Last month I managed to get to This Happened London #7, another great night of inspiring talks showcasing recent innovations in digital art and interactive media.

Although it was nearly a month ago now, I noticed Chris O’Shea recently posted all the videos and presentations online, so thought I’d use that as an excuse to talk about it.

I’m always impressed with the evenings and inspirational talks, it’s incredible that they’re free – and you’re incredibly lucky if you manage to get hold of a ticket. I think the latest batch disappeared in about thirty seconds.

All the talks were great, but I especially want to mention Adam Cubitt of Glassworks.

Another former Bournemouth University student, a Computer Animation graduate, he led a team in collaboration with a host of anaesthetists and surgeons from the London Heart Hospital to create an incredible real-time, relative-sized interactive simulation of the human heart to assist in the teaching of transesophageal echocardiography to medical students.

The level of detail in the final model is astonishing, seemingly surpassing the expectations of everyone associated with the project. The medical staff themselves claim never to have seen anything quite to realistic or even expect that such a replication and project so ambitious could be so successful.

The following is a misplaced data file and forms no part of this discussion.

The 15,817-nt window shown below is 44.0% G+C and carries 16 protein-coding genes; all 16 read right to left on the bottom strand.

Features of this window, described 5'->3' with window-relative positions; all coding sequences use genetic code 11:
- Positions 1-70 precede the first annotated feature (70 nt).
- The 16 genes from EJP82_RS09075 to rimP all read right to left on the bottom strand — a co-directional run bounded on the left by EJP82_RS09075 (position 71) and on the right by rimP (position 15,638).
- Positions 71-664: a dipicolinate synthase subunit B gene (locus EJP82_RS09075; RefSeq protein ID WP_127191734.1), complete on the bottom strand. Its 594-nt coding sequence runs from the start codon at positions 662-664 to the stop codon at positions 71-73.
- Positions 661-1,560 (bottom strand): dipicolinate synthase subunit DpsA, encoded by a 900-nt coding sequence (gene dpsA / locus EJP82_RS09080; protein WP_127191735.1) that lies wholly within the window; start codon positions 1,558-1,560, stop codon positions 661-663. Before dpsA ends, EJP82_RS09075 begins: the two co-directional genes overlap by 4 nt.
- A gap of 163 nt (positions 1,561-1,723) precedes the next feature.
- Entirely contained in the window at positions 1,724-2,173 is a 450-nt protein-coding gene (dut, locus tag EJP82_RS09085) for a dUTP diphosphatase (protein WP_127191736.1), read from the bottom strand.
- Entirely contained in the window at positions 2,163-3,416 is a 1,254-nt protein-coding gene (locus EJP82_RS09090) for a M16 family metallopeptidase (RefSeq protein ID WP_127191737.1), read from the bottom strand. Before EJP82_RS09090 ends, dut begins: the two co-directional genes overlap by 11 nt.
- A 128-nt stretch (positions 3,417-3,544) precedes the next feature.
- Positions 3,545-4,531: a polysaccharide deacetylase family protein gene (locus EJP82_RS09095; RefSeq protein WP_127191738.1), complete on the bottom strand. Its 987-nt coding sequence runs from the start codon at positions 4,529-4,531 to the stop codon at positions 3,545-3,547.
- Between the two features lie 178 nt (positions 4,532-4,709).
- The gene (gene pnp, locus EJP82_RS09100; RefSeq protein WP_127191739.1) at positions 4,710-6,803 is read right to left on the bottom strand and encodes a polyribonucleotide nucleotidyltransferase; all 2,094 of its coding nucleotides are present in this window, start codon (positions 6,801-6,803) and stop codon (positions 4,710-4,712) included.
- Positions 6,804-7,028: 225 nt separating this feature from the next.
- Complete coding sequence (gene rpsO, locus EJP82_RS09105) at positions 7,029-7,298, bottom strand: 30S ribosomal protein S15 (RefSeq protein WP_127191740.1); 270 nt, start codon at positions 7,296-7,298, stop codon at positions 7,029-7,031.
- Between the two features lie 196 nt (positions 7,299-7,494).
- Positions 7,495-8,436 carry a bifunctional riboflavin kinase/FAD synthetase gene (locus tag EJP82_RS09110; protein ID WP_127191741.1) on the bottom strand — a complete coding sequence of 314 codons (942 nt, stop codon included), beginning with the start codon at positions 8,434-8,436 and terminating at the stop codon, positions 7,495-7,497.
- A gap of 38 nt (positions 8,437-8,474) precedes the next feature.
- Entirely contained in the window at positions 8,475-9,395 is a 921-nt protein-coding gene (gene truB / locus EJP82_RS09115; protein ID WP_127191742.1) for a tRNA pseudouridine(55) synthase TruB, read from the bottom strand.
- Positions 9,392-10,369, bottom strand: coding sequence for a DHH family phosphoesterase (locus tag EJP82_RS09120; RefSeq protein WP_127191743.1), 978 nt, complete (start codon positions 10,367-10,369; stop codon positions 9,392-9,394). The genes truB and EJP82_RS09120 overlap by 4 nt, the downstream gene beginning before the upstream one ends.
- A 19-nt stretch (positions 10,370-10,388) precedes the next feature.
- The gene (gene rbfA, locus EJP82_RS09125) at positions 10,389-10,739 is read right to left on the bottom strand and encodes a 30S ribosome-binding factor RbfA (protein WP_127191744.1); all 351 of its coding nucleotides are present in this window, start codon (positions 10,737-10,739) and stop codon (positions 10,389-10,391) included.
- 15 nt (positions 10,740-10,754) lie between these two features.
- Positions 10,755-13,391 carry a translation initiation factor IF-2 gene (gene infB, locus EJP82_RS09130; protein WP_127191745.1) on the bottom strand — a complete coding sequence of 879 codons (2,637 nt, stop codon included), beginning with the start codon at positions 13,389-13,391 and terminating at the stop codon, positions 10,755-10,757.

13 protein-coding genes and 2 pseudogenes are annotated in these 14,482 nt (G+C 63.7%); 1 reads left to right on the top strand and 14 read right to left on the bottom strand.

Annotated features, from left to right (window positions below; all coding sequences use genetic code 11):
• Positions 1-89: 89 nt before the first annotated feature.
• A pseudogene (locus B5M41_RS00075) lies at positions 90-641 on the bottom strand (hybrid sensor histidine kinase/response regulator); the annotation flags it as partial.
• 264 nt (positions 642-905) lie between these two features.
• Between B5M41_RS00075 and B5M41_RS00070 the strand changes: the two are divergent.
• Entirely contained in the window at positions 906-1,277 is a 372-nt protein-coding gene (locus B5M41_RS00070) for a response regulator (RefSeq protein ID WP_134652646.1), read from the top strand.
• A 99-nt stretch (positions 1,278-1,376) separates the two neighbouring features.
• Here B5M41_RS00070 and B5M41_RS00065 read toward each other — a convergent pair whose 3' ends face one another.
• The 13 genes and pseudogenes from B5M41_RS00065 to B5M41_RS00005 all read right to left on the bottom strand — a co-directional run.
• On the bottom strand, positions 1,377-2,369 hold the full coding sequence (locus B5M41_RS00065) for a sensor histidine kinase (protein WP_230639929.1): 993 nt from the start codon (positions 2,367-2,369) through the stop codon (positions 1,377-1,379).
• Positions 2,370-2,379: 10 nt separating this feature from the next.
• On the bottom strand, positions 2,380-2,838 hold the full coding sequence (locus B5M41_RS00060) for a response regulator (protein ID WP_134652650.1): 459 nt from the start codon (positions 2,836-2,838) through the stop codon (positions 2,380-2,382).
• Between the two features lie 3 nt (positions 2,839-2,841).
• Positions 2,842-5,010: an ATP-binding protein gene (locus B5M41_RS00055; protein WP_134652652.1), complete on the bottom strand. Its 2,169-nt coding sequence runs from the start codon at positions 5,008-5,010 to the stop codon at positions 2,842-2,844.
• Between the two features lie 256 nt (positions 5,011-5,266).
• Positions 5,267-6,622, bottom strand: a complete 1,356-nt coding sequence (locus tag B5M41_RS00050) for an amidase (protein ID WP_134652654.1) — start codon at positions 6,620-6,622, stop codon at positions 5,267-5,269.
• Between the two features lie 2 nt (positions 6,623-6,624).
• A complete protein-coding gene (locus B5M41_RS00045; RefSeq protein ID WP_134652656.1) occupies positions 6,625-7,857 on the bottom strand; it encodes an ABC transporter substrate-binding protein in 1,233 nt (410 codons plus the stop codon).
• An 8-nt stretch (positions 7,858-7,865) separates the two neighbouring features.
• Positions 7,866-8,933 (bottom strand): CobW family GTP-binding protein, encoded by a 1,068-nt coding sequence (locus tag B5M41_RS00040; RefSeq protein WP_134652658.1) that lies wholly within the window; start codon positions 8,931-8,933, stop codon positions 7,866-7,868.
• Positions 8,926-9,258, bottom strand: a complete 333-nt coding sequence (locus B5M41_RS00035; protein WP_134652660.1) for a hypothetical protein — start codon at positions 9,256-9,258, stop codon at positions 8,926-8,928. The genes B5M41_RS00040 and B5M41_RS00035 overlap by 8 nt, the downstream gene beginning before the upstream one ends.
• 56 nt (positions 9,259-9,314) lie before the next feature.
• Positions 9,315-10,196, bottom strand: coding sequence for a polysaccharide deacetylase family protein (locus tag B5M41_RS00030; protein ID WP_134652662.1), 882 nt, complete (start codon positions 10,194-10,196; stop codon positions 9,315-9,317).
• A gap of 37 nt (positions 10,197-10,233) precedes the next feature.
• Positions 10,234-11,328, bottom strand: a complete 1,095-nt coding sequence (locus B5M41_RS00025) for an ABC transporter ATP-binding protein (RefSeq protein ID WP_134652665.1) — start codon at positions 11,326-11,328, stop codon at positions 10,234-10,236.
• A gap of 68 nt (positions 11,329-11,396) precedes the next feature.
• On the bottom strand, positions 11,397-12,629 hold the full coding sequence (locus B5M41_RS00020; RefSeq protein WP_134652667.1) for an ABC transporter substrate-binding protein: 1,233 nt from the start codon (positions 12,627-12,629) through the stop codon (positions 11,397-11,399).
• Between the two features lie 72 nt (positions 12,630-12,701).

And as if the software alone isn’t impressive enough, students can actually use a specially developed probe on a mannequin connected to the system to visualise what the camera would actually be seeing inside a real human body, reacting (again in real-time) to it’s position and rotation within the chest cavity as a real echocardiography transducer would.

It really, really is worth a watch:

All the videos and presentation files (for all the talks) are on the This Happened site, or you watch the videos on their Vimeo channel.

There’s also a lot of content on Flickr – the This Happened London group, tags for thishappened-london-0309 and thishappened-london-7 and Twitter discussion with #thlon and updates from this_happened.

We can run with our arms open before the tide.